She calls on states and the federal government on the 221rst anniversary of the Constitution to beef up the civic content of schools to truly make our democracy strong.

For some interesting links on civics, see our Saguaro page on this.

Read: Sandra Day O’Connor’s, “A democracy without civics?” (Christian Science Monitor Op-Ed, 9/18/08)

Youth civic knowledge: glass relatively empty or rising?

I reported earlier in Johnnie and Janie Learn Civics Better the rises in 4th grade civic scores and the flat scores for high school seniors.

Students Need Civic Classes: Americans show an appalling ignorance about citizenship” (Fort Worth Journal, 6/5/07, p. 11, Andrea Neal Op-Ed) focuses less on the fact that the glass is becoming fuller and more on the overall low civic knowledge in the U.S. as a call to action.  The article quotes Charles N. Quigley, executive director of the Center for Civic Education, to say that “America’s school children are woefully unprepared to take their place as informed, engaged citizens.”

Quigley notes that historically most American high schools offered three civics/government classes.  Starting in the 1970s, most high schools kept the “American Government” class, but dropped “Civics” and “Problems of Democracy” that helped students understand the role of citizens in democracy, discussed current issues, and encouraged students to participate.  And the American Government class is offered too late (in 12th grade) and thus doesn’t reach America’s teenage dropouts.

Despite the fact that 4th grade scores have risen, Quigley finds knowledge levels still depressing:

  • Only 24% of students were rated ‘proficient’ in civic knowledge. 

  • 57% of 12th graders did not understand federalism (division of power between state and federal governments).

  • Only 5 percent [of 12th graders] could explain checks on the president’s power, such as Congress’ ability to override vetoes. 

  • Only 26 percent of 8th graders could “accurately explain a passage from the Declaration of Independence.” 

  • Only about half of 4th graders could identify one of the basic purposes of our government.

The editorial ignores the improvements on the test among 4th graders, but we wholeheartedly agree that our students and our society would benefit dramatically by restoring Civics and Problems of Democracy in our nation’s schools.

Johnnie and Janie learn civics better

Fourth-Graders Improve History, Civics Scores; Seniors Make Significant Gains Nationally (Washington Post, 5/17/07, p. A9, Jay Matthews) reports that the National Assessment of Educational Progress (NAEP) chronicled a rise from 69% in 1998 to 73% in 2006 in the percentage of fourth-graders performing at or above basic level; high school seniors’ civic scores remained flat. [History scores also rose from 64-70% over this period for fourth graders and rose for high school seniors.]

The 2006 Civics Report is available here.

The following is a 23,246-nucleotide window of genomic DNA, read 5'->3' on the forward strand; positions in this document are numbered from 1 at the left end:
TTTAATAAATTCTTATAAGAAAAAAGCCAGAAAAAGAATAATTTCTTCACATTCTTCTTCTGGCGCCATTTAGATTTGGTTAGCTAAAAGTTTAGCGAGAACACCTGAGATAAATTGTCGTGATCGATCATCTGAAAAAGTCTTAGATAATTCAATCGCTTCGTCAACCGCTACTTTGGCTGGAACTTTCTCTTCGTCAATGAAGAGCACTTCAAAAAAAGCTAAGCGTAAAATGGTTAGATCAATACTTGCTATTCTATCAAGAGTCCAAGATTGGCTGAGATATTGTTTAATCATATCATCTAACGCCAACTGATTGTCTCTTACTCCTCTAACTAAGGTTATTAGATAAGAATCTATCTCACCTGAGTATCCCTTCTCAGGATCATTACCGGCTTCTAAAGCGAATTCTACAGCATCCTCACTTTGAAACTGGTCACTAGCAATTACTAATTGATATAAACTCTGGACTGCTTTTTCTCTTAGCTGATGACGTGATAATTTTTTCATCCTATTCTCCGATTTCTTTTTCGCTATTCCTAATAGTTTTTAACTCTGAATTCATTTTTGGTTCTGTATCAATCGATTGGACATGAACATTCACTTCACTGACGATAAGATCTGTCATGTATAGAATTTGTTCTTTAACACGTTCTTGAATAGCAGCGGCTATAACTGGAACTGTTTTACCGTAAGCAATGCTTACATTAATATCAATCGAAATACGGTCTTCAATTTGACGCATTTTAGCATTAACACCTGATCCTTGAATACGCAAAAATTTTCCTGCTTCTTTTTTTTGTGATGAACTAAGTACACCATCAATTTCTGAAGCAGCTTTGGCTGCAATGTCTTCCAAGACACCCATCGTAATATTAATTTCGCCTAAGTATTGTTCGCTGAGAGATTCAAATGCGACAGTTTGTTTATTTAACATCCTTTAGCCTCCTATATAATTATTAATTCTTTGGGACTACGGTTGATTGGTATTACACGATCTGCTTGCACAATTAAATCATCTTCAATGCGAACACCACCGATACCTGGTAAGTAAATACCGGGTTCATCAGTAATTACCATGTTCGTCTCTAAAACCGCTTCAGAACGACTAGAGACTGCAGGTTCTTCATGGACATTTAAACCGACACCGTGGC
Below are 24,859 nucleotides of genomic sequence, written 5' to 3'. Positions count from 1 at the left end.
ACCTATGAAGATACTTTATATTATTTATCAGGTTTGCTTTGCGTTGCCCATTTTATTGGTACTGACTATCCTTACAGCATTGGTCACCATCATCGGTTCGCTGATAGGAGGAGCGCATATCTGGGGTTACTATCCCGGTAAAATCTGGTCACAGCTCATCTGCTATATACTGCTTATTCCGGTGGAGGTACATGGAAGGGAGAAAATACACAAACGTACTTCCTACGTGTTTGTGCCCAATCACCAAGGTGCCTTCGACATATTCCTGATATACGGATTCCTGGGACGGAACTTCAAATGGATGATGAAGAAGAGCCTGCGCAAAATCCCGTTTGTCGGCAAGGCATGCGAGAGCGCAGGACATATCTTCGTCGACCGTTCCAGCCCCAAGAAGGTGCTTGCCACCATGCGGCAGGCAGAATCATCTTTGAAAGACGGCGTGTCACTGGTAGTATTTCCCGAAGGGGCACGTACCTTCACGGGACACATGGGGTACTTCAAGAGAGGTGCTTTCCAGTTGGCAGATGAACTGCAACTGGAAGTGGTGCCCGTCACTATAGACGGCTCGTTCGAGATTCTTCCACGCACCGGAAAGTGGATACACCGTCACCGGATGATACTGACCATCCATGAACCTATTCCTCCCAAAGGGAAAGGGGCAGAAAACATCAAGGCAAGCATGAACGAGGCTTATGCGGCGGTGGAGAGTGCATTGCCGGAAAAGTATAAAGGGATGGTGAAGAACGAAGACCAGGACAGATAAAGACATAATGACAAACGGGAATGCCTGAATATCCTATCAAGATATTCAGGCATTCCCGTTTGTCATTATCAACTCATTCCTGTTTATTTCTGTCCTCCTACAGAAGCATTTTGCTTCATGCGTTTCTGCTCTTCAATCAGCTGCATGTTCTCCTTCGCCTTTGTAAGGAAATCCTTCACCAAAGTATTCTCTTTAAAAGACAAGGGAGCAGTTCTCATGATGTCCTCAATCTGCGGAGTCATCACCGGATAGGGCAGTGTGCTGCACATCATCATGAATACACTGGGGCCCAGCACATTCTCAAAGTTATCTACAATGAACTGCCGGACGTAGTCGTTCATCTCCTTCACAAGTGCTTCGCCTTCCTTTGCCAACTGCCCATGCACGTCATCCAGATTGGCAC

“Experts said the rise in fourth-grade scores might be linked to strenuous efforts…to improve the teaching of reading in kindergarten through third grade. ‘Higher scores in fourth-grade history and civics go along with the recently reported higher reading scores,’ said Karin Chenoweth, a writer for the District-based Achievement Alliance and author of the book  It’s Being Done: Academic Success in Unexpected Schools. In the last NAEP reading report, fewer students — particularly African American and Latino students — scored below the basic level in the reading test, which means that more students are able to read and learn about history and civics. This could very well explain the higher history and civic scores at fourth grade, which are most pronounced among African American and Latino students.”

The civics test measures: Civic Knowledge, Intellectual Skills and Civic Dispositions.

Civic Knowledge tests concepts like the foundations of the American political system, the relationship of the U.S. to other countries, the rights and roles of citizens.

Intellectual Skills measures skills of mind and analysis to enable citizens to put knowledge to civic effect through identifying/describing, explaining/analyzing, and evaluating/taking positions/defending positions.

Civic Dispositions tests the traits of public and private character necessary to preserve an effective democracy, such as: participating in informed, thoughtful and effective manner in civic affairs, respecting individual worth and human dignity, or promoting the healthy functioning of American constitutional democracy.

Sample question booklets here.

Schools of choice boost civic values

In a meta-analysis of 21 quantitative studies, Patrick J. Wolf (Univ. of Arkansas) found that schools of choice (private and public) better inculcate students in 7 civic values  necessary for democratic citizenship: political tolerance, voluntarism, political knowledge, political participation, social capital, civic skills, and patriotism.  Study called “Civics Exam: Schools of Choice Boost Civic Values” in EducationNext journal (Summer 2007). Among the more rigorous studies analyzed, 23 of 59 findings (52%) show school choice or private schooling as having statistically significant positive effects on civic values. [Ten findings show a neutral effect and only one finding showed a negative effect of school choice on civic values.]

All these studies control for selection bias in addition to differences in student backgrounds in the various schools. Most of the studies  compared students in private schools with those in public schools, but the effects were found in Catholic and non-Catholic private schools.

Wolf concluded that “These results suggest that the expansion of school choice is more likely to enhance than diminish the civic values of our next generation of citizens.”